I think its innovative nature was part of the reason it's so widely misunderstood. These days, we have a bunch of book series focusing on characters other than the main cast, often with TV cast members appearing as guest stars. But at the time, there was nothing else like the Piper books; there'd never been a professional novel that approached ST from such a radically new perspective, a first-person narrative as told by a junior officer aboard the Enterprise. So the only thing there was to compare it to, the only thing that was even remotely similar, was the Mary Sue formula.
No offence, Christopher
, but the reason I think of Piper as a Mary Sue isn't because I'm at a loss to frame her narrative any other way, or because I can't tell the difference between a Mary Sue and a prominent "guest star." As a reader today, I'm familiar with plenty of ways to tell a Star Trek
story in prose, and I still believe she fits the "formula" (IMO) quite closely, unless you use the really narrow definition you came up with.
For one thing, I'm not sure why you insist a Mary Sue has to be a guest star, since even the original Mary Sue was the star of the fanfic story that originated the term. To use an outside example, Anita Blake is the star of her own book series
, and I would still describe her as a Mary Sue.
My own sense of a character's "Mary Sueness" doesn't depend on a character's abilities--or any trait that revolves entirely around how the character compares to other characters--but rather on the degree of the author's idealised self-insertion or general "self-indulgence," as mentioned earlier. (Basing a character on your own mother is certainly a step in that direction.) They can be written well or badly, but they're more common (and we tend to notice them more) in tie-in fiction because these elements often occur at the expense of the main characters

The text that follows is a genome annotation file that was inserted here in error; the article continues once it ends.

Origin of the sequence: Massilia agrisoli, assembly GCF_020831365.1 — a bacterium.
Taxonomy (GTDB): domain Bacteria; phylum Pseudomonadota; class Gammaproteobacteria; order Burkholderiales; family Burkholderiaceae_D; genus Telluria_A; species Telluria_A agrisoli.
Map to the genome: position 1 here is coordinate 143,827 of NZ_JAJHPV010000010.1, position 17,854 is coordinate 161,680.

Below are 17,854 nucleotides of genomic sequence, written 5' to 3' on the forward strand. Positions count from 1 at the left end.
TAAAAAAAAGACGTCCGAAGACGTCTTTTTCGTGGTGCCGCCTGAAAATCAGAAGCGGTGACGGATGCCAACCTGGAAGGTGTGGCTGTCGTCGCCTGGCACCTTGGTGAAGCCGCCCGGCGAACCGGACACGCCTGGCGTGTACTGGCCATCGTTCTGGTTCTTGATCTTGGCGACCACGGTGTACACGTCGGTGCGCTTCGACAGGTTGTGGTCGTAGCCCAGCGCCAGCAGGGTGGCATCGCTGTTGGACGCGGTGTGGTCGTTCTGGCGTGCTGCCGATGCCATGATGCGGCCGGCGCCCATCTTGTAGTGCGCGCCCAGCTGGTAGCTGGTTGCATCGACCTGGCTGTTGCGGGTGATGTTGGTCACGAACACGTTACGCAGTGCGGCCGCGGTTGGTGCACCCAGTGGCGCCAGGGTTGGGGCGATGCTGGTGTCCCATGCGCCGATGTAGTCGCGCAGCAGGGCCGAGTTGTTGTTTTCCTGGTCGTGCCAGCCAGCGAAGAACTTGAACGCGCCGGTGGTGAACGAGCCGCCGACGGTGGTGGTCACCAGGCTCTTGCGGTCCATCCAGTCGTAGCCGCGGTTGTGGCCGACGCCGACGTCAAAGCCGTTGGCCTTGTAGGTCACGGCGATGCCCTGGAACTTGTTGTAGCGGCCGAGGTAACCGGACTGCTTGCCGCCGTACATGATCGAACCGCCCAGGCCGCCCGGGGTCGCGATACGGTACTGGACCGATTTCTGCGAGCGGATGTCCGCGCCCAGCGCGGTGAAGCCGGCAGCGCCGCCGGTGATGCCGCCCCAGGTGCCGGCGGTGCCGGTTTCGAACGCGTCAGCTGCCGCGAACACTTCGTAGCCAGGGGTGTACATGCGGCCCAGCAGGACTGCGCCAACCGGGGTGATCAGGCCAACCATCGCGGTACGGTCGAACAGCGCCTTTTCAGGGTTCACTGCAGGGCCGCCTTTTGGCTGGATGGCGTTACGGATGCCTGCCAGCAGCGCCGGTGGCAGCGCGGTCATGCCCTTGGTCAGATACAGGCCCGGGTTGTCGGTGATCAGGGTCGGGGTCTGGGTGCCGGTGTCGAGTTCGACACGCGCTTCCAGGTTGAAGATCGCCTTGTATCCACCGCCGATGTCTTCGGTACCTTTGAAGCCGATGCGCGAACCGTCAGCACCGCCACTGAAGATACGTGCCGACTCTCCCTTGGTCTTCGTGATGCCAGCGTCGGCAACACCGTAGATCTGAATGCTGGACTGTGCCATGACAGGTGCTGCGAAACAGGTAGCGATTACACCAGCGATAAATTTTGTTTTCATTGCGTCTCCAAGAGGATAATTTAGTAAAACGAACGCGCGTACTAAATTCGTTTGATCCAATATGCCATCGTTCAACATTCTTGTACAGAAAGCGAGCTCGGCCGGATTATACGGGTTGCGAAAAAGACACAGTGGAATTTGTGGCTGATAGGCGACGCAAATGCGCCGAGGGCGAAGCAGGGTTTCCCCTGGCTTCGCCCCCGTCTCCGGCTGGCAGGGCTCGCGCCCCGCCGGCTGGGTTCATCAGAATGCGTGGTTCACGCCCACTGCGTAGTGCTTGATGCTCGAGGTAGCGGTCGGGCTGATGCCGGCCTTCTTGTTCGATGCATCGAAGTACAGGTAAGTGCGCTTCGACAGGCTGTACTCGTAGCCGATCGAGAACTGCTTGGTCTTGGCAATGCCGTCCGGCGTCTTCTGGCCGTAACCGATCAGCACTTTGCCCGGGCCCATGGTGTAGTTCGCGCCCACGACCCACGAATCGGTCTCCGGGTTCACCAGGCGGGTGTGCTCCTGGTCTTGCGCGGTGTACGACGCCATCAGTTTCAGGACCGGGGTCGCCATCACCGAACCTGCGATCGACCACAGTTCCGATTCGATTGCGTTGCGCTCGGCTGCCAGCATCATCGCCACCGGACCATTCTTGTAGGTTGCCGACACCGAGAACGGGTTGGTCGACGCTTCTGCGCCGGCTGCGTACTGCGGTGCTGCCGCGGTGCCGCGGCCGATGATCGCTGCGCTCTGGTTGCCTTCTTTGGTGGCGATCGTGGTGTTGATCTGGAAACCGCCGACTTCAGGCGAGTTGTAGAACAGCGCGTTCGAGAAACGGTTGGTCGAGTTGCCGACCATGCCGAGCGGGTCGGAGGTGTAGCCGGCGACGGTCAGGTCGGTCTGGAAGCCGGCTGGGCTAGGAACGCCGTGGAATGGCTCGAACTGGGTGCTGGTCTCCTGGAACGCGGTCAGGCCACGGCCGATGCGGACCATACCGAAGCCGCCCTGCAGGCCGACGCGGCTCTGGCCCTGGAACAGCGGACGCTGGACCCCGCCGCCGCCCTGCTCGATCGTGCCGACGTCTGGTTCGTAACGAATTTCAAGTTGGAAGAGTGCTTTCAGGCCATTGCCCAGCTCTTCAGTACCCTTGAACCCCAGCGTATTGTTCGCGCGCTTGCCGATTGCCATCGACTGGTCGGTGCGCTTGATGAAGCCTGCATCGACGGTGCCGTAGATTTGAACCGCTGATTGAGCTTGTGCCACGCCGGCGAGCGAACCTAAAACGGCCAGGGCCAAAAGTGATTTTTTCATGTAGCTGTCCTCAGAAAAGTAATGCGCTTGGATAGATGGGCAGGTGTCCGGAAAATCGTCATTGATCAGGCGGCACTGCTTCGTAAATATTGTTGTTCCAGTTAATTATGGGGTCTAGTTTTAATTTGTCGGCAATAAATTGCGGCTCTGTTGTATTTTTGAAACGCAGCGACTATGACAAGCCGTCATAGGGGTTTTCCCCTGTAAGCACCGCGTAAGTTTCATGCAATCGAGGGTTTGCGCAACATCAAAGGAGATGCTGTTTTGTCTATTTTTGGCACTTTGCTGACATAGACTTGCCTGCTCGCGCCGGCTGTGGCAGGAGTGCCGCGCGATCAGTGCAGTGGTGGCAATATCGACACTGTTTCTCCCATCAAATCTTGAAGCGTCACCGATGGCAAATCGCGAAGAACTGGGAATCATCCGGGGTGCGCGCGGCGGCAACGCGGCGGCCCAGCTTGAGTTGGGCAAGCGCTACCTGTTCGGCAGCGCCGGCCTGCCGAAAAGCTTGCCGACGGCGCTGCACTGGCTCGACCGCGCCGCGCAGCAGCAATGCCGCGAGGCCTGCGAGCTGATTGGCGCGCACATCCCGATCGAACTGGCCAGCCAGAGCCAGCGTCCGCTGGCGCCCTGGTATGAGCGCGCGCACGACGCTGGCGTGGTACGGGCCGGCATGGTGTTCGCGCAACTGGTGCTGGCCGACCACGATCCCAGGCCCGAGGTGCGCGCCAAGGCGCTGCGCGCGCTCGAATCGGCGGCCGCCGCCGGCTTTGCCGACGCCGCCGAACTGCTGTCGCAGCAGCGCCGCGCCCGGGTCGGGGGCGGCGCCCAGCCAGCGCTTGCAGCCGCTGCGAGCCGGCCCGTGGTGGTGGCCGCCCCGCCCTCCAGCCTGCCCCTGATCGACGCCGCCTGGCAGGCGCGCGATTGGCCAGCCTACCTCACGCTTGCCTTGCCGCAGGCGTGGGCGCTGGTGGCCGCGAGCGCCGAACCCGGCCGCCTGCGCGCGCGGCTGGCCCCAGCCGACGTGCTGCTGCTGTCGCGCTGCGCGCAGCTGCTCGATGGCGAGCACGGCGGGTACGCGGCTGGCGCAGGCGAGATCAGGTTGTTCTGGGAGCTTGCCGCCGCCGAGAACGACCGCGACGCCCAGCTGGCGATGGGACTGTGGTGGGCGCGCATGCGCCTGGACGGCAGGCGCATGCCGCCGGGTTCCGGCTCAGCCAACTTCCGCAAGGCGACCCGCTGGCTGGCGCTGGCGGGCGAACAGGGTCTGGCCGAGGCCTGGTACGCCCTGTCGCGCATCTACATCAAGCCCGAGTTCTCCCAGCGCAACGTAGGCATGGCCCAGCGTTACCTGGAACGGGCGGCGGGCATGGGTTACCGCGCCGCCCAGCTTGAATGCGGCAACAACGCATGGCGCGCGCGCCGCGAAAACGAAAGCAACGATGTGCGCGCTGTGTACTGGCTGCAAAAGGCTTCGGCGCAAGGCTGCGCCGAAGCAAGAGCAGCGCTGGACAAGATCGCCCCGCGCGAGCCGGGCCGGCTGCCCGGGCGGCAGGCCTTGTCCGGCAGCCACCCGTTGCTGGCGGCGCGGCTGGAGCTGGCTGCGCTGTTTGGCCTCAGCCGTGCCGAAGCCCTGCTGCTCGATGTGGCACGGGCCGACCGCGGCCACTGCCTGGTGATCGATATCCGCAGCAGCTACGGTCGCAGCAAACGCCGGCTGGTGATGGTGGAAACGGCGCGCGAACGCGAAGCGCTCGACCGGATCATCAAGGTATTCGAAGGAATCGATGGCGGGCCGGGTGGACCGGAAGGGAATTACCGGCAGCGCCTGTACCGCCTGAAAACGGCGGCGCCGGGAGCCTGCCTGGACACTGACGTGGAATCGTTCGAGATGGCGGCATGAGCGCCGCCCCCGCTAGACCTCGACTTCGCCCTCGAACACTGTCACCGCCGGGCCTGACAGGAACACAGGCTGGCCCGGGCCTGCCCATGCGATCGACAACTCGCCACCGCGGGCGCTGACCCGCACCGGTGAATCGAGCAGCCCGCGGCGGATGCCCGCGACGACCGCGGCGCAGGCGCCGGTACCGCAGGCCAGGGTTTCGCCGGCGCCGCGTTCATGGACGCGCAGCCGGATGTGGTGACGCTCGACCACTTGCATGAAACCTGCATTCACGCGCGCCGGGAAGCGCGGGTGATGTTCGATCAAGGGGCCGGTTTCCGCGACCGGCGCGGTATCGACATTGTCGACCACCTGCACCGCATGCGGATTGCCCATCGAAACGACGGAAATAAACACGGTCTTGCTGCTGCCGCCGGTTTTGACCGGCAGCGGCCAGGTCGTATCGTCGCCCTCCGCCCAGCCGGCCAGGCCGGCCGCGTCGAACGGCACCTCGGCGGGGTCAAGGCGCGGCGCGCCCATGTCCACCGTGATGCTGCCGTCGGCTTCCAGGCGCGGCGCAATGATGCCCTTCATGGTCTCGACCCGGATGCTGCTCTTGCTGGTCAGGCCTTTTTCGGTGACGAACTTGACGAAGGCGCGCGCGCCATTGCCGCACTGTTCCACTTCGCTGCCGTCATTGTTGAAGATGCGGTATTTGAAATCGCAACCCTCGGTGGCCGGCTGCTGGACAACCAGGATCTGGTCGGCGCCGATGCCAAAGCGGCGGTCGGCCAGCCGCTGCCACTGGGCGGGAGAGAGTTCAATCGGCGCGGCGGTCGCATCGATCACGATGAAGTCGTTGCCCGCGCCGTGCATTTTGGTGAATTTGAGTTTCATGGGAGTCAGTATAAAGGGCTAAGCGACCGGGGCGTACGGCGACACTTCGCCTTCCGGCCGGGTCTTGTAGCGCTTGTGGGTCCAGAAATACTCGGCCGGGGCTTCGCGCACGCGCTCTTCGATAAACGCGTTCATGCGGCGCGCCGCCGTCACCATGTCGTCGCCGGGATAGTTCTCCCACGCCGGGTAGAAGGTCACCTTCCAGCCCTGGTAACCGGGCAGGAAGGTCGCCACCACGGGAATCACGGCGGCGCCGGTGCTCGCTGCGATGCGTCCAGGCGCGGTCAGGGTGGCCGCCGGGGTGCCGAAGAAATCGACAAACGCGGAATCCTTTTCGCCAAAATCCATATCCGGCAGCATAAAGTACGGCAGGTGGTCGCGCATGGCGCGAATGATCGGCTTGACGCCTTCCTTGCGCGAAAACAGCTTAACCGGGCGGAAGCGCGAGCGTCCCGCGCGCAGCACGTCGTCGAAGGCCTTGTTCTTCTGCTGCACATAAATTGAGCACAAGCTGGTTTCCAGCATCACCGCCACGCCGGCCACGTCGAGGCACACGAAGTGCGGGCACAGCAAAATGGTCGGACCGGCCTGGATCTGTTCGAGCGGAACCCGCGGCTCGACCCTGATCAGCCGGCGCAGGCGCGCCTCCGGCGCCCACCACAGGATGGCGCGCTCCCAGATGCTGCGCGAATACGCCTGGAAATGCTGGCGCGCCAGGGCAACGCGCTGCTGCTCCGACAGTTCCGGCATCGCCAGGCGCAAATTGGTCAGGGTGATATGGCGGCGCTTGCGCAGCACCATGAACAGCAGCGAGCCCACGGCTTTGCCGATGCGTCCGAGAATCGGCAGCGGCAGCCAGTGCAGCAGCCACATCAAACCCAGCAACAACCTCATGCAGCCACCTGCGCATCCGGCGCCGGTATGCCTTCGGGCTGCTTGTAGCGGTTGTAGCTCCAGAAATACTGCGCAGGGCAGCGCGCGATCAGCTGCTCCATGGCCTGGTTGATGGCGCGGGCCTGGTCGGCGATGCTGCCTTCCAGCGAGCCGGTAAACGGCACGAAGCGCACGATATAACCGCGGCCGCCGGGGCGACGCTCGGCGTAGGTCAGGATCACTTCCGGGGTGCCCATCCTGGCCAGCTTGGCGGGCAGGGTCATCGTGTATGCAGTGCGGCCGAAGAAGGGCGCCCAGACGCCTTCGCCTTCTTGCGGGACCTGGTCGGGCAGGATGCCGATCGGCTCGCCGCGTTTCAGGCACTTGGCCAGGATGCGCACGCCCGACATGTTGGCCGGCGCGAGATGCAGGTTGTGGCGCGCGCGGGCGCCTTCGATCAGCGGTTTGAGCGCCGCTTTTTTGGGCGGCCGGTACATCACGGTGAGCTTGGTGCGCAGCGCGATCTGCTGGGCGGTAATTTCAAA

we expect to read/watch in action.
Granted, it was pretty common in early Trek Lit for authors to introduce impressive new female characters who took center stage -- Mandala Flynn from The Entropy Effect, Evan Wilson, Ael from My Enemy, My Ally, Anitra Lanter from Demons, etc.
Although sometimes, yes, the guest characters were outright Mary Sues. The classic examples IMHO are Elizabeth Schafer in Death's Angel and Sola Thane in Triangle, and Anitra Lanter fits the pattern pretty well too, though I found her to be better-written than the others.
The list you gave is a good example of how you need to give readers more credit for recognising this trope, since we can tell that some of those are Mary Sues and some of them are not. (For example, I would say that Evan Wilson and Sola Thane are Mary Sues, but Ael isn't.) Differences of opinion are more about matters of literary interpretation than about "misunderstanding" a work--like arguing whether a character qualifies as a tragic figure or not.